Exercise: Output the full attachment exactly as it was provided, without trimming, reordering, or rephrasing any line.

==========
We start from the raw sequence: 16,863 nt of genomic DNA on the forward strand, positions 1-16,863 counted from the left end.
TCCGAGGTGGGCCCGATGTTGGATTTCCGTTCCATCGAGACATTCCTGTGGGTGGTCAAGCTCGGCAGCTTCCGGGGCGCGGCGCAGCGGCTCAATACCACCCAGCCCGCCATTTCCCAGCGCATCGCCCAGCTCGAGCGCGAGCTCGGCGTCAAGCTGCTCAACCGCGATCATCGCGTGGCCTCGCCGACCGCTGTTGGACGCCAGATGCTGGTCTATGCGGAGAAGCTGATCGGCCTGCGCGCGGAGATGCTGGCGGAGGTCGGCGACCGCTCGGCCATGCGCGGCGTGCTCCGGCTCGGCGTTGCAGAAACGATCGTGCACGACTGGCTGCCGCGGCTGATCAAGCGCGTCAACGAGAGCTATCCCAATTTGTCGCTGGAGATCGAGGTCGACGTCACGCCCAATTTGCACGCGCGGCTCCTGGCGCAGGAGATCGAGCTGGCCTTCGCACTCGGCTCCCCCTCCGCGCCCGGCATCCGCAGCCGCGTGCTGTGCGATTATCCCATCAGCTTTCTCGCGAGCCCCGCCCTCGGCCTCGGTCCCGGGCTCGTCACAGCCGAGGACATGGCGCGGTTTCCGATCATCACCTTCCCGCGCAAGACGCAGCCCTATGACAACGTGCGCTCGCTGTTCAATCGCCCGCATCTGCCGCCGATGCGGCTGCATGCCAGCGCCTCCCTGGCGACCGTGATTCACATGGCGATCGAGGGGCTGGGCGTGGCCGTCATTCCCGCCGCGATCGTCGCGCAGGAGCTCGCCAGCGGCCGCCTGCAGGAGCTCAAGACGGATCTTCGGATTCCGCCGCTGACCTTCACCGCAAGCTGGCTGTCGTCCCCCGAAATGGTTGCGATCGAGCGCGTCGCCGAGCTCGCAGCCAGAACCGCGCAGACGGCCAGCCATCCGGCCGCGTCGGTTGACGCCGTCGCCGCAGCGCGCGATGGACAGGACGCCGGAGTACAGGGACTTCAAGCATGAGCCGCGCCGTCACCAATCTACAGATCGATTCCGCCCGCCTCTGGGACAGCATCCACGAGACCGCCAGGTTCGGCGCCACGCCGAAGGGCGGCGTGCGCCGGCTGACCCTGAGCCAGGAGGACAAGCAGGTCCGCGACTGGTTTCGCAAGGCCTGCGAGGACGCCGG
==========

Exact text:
We start from the raw sequence: 16,863 nt of genomic DNA on the forward strand, positions 1-16,863 counted from the left end.
TCCGAGGTGGGCCCGATGTTGGATTTCCGTTCCATCGAGACATTCCTGTGGGTGGTCAAGCTCGGCAGCTTCCGGGGCGCGGCGCAGCGGCTCAATACCACCCAGCCCGCCATTTCCCAGCGCATCGCCCAGCTCGAGCGCGAGCTCGGCGTCAAGCTGCTCAACCGCGATCATCGCGTGGCCTCGCCGACCGCTGTTGGACGCCAGATGCTGGTCTATGCGGAGAAGCTGATCGGCCTGCGCGCGGAGATGCTGGCGGAGGTCGGCGACCGCTCGGCCATGCGCGGCGTGCTCCGGCTCGGCGTTGCAGAAACGATCGTGCACGACTGGCTGCCGCGGCTGATCAAGCGCGTCAACGAGAGCTATCCCAATTTGTCGCTGGAGATCGAGGTCGACGTCACGCCCAATTTGCACGCGCGGCTCCTGGCGCAGGAGATCGAGCTGGCCTTCGCACTCGGCTCCCCCTCCGCGCCCGGCATCCGCAGCCGCGTGCTGTGCGATTATCCCATCAGCTTTCTCGCGAGCCCCGCCCTCGGCCTCGGTCCCGGGCTCGTCACAGCCGAGGACATGGCGCGGTTTCCGATCATCACCTTCCCGCGCAAGACGCAGCCCTATGACAACGTGCGCTCGCTGTTCAATCGCCCGCATCTGCCGCCGATGCGGCTGCATGCCAGCGCCTCCCTGGCGACCGTGATTCACATGGCGATCGAGGGGCTGGGCGTGGCCGTCATTCCCGCCGCGATCGTCGCGCAGGAGCTCGCCAGCGGCCGCCTGCAGGAGCTCAAGACGGATCTTCGGATTCCGCCGCTGACCTTCACCGCAAGCTGGCTGTCGTCCCCCGAAATGGTTGCGATCGAGCGCGTCGCCGAGCTCGCAGCCAGAACCGCGCAGACGGCCAGCCATCCGGCCGCGTCGGTTGACGCCGTCGCCGCAGCGCGCGATGGACAGGACGCCGGAGTACAGGGACTTCAAGCATGAGCCGCGCCGTCACCAATCTACAGATCGATTCCGCCCGCCTCTGGGACAGCATCCACGAGACCGCCAGGTTCGGCGCCACGCCGAAGGGCGGCGTGCGCCGGCTGACCCTGAGCCAGGAGGACAAGCAGGTCCGCGACTGGTTTCGCAAGGCCTGCGAGGACGCCGG